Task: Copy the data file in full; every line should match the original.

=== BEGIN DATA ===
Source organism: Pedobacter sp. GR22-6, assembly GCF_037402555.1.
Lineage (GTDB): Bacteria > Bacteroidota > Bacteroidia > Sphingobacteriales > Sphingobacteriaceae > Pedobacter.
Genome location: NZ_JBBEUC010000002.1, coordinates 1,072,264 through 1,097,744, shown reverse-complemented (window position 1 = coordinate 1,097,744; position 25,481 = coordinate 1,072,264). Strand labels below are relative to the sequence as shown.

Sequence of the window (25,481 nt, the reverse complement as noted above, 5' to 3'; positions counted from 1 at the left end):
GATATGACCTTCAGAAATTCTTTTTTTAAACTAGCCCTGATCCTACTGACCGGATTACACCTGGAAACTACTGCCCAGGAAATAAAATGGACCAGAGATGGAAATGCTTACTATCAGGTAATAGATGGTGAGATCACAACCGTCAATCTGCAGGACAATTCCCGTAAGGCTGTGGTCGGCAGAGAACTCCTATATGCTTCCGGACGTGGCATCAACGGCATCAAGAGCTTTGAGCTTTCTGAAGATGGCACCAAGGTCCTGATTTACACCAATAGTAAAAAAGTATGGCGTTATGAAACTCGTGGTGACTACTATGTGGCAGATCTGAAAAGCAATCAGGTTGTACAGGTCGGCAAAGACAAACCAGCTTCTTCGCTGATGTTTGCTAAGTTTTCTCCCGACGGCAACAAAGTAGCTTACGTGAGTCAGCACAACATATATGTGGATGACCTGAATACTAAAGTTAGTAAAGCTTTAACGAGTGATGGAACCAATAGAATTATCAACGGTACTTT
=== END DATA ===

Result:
Source organism: Pedobacter sp. GR22-6, assembly GCF_037402555.1.
Lineage (GTDB): Bacteria > Bacteroidota > Bacteroidia > Sphingobacteriales > Sphingobacteriaceae > Pedobacter.
Genome location: NZ_JBBEUC010000002.1, coordinates 1,072,264 through 1,097,744, shown reverse-complemented (window position 1 = coordinate 1,097,744; position 25,481 = coordinate 1,072,264). Strand labels below are relative to the sequence as shown.

Sequence of the window (25,481 nt, the reverse complement as noted above, 5' to 3'; positions counted from 1 at the left end):
GATATGACCTTCAGAAATTCTTTTTTTAAACTAGCCCTGATCCTACTGACCGGATTACACCTGGAAACTACTGCCCAGGAAATAAAATGGACCAGAGATGGAAATGCTTACTATCAGGTAATAGATGGTGAGATCACAACCGTCAATCTGCAGGACAATTCCCGTAAGGCTGTGGTCGGCAGAGAACTCCTATATGCTTCCGGACGTGGCATCAACGGCATCAAGAGCTTTGAGCTTTCTGAAGATGGCACCAAGGTCCTGATTTACACCAATAGTAAAAAAGTATGGCGTTATGAAACTCGTGGTGACTACTATGTGGCAGATCTGAAAAGCAATCAGGTTGTACAGGTCGGCAAAGACAAACCAGCTTCTTCGCTGATGTTTGCTAAGTTTTCTCCCGACGGCAACAAAGTAGCTTACGTGAGTCAGCACAACATATATGTGGATGACCTGAATACTAAAGTTAGTAAAGCTTTAACGAGTGATGGAACCAATAGAATTATCAACGGTACTTT